Pattern: I used a mixture of “Simplicity …” and my own draft based on Arnolds pattern diagram för the Snowhill Manor daydress.

Fabric & notions: 1/5 a beedsheet, 0.5 m white cotton and thread.

How historical accurate: Pretty good. The print’s not period but the fabric and the look of it is good, and even though it made mostly by machine all the finishing are made by hand. So maybe 8/10.

Time & cost: About 10 hours and 100 Sek (10 Usd)

Final thoughts: I really like this dress  and it makes me quite happy. The only thing I would change is to fix the front slits which now stands away a little from the body.

The Start of a war – Downton Mary’s Striped Dress (part 2)

I’ve been working on my entry for the HSM15 nr 4 – War & peace for the past week (Part 1), and here are the rest of my viral dress diary:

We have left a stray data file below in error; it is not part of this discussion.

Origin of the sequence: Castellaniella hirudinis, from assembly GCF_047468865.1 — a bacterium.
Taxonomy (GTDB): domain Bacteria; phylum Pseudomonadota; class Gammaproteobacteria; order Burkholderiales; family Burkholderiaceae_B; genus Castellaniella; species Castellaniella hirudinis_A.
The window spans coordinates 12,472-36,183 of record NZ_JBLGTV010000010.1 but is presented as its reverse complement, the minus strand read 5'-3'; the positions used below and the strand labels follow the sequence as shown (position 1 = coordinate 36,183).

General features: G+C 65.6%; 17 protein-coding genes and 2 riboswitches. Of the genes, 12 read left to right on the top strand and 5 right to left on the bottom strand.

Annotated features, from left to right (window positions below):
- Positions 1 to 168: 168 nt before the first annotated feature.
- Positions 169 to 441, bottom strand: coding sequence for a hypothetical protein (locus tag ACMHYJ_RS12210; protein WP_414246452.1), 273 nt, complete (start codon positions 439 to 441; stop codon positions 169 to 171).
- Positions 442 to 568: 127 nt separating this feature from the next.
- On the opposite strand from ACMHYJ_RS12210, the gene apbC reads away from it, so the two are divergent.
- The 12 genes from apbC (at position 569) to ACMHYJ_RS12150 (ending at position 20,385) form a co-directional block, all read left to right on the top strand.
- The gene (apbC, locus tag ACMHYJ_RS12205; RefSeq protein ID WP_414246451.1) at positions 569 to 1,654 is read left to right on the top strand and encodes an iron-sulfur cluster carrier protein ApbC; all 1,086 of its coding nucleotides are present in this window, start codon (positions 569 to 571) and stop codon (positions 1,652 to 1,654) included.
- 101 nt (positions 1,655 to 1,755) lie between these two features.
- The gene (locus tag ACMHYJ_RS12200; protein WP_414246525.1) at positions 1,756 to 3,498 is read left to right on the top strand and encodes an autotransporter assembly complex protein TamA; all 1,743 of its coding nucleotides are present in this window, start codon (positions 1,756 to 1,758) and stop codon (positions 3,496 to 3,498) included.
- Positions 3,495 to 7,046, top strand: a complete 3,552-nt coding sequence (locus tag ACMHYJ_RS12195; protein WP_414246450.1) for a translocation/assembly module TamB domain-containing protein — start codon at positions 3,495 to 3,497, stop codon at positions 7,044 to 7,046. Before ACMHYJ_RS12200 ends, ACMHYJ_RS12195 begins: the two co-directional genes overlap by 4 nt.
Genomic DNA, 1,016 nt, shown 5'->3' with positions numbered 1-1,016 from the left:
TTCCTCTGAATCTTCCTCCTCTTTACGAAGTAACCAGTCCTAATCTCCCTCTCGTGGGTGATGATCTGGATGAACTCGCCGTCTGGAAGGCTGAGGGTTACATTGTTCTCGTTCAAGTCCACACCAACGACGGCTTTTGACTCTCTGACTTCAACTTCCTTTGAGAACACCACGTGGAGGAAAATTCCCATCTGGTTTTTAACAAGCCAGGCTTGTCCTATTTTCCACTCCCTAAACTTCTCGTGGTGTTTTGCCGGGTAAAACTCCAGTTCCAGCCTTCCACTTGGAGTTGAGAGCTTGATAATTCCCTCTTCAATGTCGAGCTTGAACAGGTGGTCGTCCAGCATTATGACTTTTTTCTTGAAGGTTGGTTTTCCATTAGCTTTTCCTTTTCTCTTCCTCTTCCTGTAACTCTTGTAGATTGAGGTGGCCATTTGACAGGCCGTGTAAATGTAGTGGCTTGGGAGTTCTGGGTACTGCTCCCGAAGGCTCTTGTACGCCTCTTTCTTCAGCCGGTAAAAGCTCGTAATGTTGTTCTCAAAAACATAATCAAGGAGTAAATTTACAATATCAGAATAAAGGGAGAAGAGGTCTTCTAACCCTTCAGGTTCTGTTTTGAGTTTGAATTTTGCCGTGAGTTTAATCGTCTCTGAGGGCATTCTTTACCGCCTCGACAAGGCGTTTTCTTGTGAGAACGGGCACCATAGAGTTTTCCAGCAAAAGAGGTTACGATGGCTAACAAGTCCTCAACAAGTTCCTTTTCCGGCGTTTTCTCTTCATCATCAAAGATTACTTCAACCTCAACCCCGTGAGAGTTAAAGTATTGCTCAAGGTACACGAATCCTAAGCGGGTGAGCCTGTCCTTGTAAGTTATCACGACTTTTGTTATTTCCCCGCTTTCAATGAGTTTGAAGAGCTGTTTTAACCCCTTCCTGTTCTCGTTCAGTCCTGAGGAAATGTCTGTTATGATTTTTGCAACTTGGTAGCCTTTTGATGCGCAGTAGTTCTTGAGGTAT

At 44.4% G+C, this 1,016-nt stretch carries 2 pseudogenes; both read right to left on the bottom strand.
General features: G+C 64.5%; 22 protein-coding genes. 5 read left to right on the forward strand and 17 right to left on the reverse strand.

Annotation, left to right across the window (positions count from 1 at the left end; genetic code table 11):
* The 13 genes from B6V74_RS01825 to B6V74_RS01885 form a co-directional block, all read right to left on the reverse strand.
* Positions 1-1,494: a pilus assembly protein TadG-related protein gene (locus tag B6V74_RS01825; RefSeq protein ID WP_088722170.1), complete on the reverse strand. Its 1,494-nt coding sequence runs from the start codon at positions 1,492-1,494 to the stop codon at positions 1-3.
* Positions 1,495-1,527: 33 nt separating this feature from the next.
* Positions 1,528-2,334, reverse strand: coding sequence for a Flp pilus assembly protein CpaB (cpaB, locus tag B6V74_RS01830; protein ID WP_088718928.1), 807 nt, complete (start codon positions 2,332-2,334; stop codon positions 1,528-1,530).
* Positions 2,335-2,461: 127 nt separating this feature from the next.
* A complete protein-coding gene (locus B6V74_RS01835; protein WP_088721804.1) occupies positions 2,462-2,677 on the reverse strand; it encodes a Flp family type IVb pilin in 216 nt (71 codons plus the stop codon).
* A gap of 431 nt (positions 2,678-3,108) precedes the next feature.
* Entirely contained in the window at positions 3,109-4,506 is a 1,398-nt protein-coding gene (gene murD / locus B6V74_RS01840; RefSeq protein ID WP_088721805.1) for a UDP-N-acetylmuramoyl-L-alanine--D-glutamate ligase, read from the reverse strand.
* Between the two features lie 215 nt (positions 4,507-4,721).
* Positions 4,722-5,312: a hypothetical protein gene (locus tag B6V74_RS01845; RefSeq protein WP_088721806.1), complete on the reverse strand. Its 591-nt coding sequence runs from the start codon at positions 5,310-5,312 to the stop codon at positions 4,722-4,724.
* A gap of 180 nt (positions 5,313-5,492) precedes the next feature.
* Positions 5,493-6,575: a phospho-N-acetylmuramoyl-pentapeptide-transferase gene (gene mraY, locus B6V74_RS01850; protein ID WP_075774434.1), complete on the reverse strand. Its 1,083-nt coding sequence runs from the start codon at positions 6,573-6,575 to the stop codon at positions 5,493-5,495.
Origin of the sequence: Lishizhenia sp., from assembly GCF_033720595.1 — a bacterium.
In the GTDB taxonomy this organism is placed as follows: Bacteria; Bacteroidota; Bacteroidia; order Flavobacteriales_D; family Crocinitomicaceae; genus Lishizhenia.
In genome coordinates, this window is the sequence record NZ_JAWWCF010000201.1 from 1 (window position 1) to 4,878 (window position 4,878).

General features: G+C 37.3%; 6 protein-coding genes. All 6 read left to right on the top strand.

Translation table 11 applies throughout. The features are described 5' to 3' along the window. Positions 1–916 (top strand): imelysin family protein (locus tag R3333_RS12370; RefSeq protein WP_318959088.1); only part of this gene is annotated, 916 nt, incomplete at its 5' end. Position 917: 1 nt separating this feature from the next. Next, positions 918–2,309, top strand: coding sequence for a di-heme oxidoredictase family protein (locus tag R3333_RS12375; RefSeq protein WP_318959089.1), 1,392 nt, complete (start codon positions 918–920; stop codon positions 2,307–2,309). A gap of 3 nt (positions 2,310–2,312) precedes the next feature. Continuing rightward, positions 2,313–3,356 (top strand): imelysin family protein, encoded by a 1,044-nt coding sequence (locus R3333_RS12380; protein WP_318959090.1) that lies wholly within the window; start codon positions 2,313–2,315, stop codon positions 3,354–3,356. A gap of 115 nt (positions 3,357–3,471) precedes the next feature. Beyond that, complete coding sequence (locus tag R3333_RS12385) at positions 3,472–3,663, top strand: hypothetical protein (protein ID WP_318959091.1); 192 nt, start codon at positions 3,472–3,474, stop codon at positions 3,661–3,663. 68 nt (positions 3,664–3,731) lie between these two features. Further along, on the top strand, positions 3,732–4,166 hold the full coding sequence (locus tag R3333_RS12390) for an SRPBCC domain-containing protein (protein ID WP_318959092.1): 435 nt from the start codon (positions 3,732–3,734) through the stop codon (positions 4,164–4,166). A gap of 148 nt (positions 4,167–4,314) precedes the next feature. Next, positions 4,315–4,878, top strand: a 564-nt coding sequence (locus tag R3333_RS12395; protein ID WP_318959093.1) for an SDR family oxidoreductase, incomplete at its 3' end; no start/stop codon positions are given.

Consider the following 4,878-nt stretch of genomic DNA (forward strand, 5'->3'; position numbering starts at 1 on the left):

0x600Lady Mary in one of her signature dresses from the Tv-series “Downton Abby”.

Once the bodice was finished and lined I attached it to the skirt, set the sleeves I once more tried it on to determent the exact placement of the hook and bars for the skirt closure.
I also pinned on the collar to get a better visual of the completed look.
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The fit looks good even though it’s more figure hugging and shaped then the one on Lady Mary.
(I’m pretty sure the actress have a completely different body then mine…)

Then I needed to pause the sewing for a few days over the May 1st celebration, so I put it on the dress form to keep me inspired (and to show of to our long distance friends coming over – don’t tell me you never done that…).
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Once back at sewing, I pinned some narrow lace ribbons to the buttonhole stand and top front piece.20150501_225246Then I spent a few hours (at my in-laws) hand stitching the narrow lace, the collar, the lining, the black velvet ribbon and the hooks and bars to the bodice.20150501_225316